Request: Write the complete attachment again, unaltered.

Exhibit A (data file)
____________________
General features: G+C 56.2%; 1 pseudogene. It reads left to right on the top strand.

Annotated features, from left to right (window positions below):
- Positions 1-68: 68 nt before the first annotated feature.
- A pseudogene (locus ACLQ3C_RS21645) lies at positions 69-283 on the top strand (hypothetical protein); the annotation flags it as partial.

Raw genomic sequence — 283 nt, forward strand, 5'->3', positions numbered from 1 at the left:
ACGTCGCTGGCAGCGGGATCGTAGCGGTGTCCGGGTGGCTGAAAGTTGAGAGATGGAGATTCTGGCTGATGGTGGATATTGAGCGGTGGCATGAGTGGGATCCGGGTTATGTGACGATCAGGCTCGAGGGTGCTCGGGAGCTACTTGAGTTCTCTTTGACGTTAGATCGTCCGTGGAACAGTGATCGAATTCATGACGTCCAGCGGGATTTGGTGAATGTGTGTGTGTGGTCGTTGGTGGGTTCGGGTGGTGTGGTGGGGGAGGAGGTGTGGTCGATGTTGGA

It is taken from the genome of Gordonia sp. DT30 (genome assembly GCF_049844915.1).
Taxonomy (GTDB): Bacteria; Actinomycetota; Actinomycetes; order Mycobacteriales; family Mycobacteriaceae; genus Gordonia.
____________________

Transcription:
General features: G+C 56.2%; 1 pseudogene. It reads left to right on the top strand.

Annotated features, from left to right (window positions below):
- Positions 1-68: 68 nt before the first annotated feature.
- A pseudogene (locus ACLQ3C_RS21645) lies at positions 69-283 on the top strand (hypothetical protein); the annotation flags it as partial.

Raw genomic sequence — 283 nt, forward strand, 5'->3', positions numbered from 1 at the left:
ACGTCGCTGGCAGCGGGATCGTAGCGGTGTCCGGGTGGCTGAAAGTTGAGAGATGGAGATTCTGGCTGATGGTGGATATTGAGCGGTGGCATGAGTGGGATCCGGGTTATGTGACGATCAGGCTCGAGGGTGCTCGGGAGCTACTTGAGTTCTCTTTGACGTTAGATCGTCCGTGGAACAGTGATCGAATTCATGACGTCCAGCGGGATTTGGTGAATGTGTGTGTGTGGTCGTTGGTGGGTTCGGGTGGTGTGGTGGGGGAGGAGGTGTGGTCGATGTTGGA

It is taken from the genome of Gordonia sp. DT30 (genome assembly GCF_049844915.1).
Taxonomy (GTDB): Bacteria; Actinomycetota; Actinomycetes; order Mycobacteriales; family Mycobacteriaceae; genus Gordonia.